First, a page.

Once again, the “cliff-edge” of a no-deal Brexit loomed, but the new deadline did not yield any more agreement in London, forcing Mrs. May to plead, again, for more time. European leaders insisted on a longer delay this time and set Oct. 31 as the date.
But in announcing her decision to step aside, Mrs. May acknowledged that lawmakers had yet to find a way to pass that deal or to agree on what they want instead.
The fantasy that Brexit would be easy has crumbled, and lawmakers who made lofty promises to their constituents are having to face hard reality.
Somehow, having the nightmare come to a head — again — on Halloween seems fitting.
What happens next?
On Aug. 28, Mr. Johnson announced that he would cut short the time lawmakers have to debate his Brexit plans before the Oct. 31st withdrawal deadline.
The move drew swift and fierce backlash from the opposition — and some lawmakers within Mr. Johnson’s own Conservative Party — and caused the British pound to plunge.
In the first week of September, Parliament blocked his plans to leave the union with or without an agreement. It then stymied his bid, at least for now, to call an election for Oct. 15, out of fear he could secure a new majority in favor of breaking with Europe, deal or no deal. But the government has said it would hold another parliamentary vote on Sept. 9th on an early election.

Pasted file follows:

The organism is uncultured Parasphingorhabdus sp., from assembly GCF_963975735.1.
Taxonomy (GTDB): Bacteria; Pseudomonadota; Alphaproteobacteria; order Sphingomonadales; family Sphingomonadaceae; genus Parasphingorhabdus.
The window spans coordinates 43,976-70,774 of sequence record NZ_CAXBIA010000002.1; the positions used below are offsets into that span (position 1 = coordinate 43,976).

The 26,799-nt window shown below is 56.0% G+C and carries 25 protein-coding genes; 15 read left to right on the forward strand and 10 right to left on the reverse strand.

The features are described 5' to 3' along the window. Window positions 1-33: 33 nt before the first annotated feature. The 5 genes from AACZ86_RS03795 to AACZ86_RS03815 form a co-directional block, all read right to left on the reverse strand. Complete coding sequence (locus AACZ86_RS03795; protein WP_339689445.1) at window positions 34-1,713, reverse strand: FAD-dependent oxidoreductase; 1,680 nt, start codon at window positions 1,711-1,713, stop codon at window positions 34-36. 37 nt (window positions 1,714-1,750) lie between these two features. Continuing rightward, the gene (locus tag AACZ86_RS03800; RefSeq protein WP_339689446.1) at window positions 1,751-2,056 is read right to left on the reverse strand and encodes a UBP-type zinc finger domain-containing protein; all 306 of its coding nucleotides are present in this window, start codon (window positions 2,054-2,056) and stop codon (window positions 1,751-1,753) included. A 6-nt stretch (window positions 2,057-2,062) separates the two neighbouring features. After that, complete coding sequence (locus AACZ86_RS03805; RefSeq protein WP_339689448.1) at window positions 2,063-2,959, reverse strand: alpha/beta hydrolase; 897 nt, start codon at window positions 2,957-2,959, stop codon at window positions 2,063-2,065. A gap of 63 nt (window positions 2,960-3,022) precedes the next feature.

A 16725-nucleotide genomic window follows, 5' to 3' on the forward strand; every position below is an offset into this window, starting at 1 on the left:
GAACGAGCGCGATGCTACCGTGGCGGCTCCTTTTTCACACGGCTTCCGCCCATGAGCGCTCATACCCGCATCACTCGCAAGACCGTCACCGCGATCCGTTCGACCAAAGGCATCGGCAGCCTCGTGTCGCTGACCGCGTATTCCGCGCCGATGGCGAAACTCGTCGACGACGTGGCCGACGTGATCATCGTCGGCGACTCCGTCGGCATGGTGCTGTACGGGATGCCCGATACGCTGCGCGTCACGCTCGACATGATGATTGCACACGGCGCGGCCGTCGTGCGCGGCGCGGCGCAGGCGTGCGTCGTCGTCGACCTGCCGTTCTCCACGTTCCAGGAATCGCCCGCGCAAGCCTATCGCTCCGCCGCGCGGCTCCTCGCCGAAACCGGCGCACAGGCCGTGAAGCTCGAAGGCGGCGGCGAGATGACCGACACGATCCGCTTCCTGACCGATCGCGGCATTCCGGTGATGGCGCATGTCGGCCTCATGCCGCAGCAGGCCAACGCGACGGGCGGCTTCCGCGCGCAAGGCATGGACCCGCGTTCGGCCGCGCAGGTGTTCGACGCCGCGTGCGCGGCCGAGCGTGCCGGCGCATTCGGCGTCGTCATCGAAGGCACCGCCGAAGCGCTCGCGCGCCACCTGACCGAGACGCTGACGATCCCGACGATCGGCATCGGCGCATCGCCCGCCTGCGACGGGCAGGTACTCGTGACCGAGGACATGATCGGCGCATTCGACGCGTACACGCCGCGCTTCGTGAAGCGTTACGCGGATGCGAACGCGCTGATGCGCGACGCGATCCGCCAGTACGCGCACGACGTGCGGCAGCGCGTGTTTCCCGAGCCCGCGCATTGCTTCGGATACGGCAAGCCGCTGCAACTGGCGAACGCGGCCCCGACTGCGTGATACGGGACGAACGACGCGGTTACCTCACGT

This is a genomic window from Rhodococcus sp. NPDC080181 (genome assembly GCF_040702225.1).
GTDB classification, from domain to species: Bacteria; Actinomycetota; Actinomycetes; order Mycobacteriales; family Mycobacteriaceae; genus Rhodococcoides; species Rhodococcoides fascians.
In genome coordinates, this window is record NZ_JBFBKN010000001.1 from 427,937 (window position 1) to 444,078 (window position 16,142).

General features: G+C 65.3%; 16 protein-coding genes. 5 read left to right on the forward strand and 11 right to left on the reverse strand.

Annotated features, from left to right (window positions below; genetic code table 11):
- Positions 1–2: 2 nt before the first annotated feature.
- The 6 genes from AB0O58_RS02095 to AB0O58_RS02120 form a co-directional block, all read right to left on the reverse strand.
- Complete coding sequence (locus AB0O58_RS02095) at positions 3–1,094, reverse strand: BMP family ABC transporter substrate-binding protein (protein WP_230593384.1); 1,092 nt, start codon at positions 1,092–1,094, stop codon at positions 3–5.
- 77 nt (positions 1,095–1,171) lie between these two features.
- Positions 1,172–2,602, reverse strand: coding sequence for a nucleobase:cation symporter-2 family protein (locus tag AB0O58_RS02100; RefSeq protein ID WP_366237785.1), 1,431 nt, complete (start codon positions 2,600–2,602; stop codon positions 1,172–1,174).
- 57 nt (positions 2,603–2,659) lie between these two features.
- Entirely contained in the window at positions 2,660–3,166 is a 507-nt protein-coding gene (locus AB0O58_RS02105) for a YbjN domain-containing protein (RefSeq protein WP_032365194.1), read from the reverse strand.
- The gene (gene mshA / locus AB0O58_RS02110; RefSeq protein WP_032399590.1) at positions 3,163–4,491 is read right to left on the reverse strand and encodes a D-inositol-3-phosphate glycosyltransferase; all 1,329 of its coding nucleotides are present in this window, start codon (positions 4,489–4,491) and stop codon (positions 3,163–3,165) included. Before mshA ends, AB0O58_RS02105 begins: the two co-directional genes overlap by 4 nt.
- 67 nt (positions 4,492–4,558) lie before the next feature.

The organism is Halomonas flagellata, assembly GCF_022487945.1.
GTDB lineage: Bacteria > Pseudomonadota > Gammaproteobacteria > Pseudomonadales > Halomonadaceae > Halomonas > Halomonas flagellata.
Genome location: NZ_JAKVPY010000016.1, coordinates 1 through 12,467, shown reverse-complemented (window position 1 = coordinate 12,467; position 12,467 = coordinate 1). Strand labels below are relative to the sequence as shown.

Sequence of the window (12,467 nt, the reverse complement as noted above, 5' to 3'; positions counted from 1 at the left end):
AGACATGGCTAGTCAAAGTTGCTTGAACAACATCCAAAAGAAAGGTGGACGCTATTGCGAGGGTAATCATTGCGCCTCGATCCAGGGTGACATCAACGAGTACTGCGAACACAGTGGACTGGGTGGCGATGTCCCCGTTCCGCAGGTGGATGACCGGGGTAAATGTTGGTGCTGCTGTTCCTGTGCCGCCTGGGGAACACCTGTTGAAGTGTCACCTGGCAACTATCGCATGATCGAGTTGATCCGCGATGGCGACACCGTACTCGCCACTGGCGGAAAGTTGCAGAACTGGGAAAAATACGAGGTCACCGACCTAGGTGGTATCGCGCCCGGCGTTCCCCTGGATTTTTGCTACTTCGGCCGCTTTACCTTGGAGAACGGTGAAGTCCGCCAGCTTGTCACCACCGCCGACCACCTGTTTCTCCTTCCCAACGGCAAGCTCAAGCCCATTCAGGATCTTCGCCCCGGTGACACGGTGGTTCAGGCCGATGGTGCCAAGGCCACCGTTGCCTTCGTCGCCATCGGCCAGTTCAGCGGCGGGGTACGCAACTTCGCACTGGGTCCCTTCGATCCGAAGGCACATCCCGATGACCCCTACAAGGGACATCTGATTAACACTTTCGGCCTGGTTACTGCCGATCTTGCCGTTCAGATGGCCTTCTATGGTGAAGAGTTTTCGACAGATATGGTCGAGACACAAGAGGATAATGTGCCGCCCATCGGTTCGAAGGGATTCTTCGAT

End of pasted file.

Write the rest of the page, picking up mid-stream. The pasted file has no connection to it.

What are the alternatives?
Mr. Johnson has said he would be prepared to lead a no-deal withdrawal, but that he will work toward a better deal. A less strident leader might have tacked to the center by committing to a customs union with Europe — a close trading relationship that would prevent the imposition of tariffs and quotas. That would solve the Irish border dilemma and possibly win votes from Labour lawmakers.
Mr. Corbyn has worked hard not to commit Labour to a distinct course on Brexit. But under pressure from many of his members, he has moved toward supporting a second referendum on the eventual withdrawal agreement.
But a referendum could take many forms, and even among its backers, there is no agreement on that, either. Nor is it certain that a rerun of the vote would deliver a different result.
Still, other pro-Europe voters want Parliament to kill Brexit on its own, or at least delay it for years, by revoking Article 50.
With the suspension of Parliament and a shorter time to come up with a plan, exiting without a deal remains a real possibility, one that that hard-line pro-Brexit forces in the Conservative Party, including Mr. Johnson, insist would be preferable to a long delay.